We collected data of a total sample of 107 participants. Seven participants were excluded due to dropping out between the sessions, data loss, or low variance in the answers. Thus, the final sample consisted of 100 participants (24 men, age range: 19–48 years, M = 25.12, SD = 5.56) with groups of 50 art history students (9 men, age range: 19–48 years, M = M = 24.44, SD = 4.73) and 50 psychology students (15 men, age range: 19–43 years, M = 25.81, SD = 6.26). All participants received a compensation of €30 for their participation at the end of the second session. Psychology students were recruited through the online system of the faculty of psychology of the University of Vienna. The system offered a short description of the study and participants could sign up for the study and pick the timeslots in which they wanted to participate. Art history students were recruited in art history lectures at the same university. They received a verbal explanation of the study and could then give their email address if they were interested in participating. They were afterwards contacted by email to make an appointment. Participants were required to speak German fluently. Data collection took place from 3rd of May 2017 to 29th of June 2017 in the psychology lab. The study was carried out in accordance with the Declaration of Helsinki and the was approved by the ethical committee of the University of Vienna.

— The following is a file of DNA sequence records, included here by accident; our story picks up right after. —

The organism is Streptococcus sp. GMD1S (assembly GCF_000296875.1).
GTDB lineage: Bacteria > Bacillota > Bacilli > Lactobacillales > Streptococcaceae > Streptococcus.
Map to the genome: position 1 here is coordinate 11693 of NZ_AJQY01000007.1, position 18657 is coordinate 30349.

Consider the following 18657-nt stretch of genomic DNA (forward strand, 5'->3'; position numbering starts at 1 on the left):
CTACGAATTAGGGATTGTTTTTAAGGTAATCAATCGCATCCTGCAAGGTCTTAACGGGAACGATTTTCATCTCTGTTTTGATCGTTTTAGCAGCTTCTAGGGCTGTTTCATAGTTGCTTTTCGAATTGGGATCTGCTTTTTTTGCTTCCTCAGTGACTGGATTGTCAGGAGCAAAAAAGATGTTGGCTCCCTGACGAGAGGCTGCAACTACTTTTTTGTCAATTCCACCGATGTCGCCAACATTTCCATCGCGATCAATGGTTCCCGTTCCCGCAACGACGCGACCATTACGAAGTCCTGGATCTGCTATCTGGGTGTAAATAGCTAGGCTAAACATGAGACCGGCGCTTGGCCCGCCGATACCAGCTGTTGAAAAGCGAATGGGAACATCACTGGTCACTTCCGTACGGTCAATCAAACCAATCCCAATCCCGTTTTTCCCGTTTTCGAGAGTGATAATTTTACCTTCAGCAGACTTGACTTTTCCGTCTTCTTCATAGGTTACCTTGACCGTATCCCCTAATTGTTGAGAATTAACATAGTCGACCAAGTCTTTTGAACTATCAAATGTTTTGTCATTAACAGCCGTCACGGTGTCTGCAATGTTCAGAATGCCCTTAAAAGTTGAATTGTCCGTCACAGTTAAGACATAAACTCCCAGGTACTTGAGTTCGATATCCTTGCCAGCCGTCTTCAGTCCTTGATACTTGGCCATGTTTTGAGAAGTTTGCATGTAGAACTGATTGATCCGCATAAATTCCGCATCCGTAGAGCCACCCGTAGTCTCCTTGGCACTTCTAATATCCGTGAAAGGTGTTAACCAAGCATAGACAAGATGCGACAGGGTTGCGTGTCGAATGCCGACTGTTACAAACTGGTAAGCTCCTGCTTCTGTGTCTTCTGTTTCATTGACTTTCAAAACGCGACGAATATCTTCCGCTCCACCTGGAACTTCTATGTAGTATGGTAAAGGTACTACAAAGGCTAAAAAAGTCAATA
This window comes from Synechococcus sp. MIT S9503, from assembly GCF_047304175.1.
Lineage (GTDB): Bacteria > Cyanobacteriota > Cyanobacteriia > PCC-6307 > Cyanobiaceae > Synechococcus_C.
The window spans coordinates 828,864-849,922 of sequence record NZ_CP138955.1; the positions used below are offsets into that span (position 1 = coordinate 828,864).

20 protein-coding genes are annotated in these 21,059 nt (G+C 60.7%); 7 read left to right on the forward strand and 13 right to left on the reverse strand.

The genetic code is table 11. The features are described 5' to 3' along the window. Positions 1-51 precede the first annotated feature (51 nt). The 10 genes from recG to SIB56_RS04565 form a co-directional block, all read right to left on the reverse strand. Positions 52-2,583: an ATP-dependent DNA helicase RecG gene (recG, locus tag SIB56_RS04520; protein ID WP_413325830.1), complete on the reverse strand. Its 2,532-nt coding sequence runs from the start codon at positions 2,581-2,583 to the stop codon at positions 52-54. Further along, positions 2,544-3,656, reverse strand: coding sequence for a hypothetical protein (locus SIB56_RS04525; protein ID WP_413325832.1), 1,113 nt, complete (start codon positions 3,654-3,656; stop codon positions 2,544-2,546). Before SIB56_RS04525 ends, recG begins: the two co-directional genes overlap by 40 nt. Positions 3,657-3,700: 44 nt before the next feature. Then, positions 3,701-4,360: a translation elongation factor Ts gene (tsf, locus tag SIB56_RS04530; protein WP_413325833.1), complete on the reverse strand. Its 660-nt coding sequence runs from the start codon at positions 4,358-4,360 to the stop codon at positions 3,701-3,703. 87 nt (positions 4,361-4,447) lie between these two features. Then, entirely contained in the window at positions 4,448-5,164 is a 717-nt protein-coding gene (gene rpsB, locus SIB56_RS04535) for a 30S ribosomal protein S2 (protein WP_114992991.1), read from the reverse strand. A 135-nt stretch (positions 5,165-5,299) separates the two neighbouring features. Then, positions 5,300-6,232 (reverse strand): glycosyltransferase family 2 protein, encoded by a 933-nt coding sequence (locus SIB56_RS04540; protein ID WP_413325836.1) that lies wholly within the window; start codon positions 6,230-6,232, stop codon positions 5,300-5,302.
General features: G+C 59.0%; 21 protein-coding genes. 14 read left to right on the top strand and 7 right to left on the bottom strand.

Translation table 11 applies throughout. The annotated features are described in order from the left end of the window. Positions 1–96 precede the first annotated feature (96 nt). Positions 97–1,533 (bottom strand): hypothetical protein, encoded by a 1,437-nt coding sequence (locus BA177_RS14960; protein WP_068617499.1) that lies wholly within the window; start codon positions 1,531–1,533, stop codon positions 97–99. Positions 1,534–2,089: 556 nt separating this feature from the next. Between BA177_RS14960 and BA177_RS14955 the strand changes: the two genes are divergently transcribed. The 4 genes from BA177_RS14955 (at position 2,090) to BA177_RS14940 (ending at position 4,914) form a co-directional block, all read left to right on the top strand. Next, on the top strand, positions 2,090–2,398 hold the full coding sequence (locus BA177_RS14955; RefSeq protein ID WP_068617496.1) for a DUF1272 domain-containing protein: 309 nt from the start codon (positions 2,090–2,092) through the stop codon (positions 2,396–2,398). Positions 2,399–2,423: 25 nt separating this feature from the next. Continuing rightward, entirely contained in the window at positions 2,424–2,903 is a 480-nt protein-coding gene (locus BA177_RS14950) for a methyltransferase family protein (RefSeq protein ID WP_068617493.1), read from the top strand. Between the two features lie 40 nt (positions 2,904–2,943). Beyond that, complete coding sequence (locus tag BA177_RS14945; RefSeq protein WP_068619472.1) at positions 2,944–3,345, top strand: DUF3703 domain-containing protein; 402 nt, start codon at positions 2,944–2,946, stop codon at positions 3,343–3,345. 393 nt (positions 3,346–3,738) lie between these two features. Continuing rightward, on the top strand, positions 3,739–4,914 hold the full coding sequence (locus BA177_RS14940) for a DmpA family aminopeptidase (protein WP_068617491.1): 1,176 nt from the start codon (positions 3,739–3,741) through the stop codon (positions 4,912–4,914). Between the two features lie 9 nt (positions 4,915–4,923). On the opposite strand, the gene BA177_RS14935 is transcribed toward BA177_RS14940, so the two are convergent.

2.3.1. Aesthetic effects.
To measure aesthetic effects, we used 14 rating scales. Each rating scale was a 7-point Likert-type bipolar scale (also referred to as a semantic differential), meaning that each aesthetic effect was represented by opposite pairs as poles of the scale, for example “warm–cold”. Based on  we used the terms: negative–positive, passive–active, lively–still, happy–sad, aggressive–peaceful, soft–hard, warm–cold, heavy–light, smooth–rough, bodily–spiritual, masculine–feminine, intrusive–cautious. We added the most common categories of empirical aesthetics: dislike-like, and uninteresting-interesting. In each case the left term was represented by 1 and the right term by 7. Left term and right term are here used to refer to the opposite sides of the dimension such as “warm-cold”, in this case warm would be referred to by 1 and cold by 7. The specific wording of questions for each scale was as follows, “This image appears… warm/cold” (In German: “Dieses Bild wirkt…warm/kalt”). For liking the question was rephrased to “I like/I do not like this image” (in German: “Dieses Bild…Gefällt mir/Gefällt mir nicht”) in order to stay grammatically correct (please note that in German the grammar between liking and the other scales is much more similar than in English).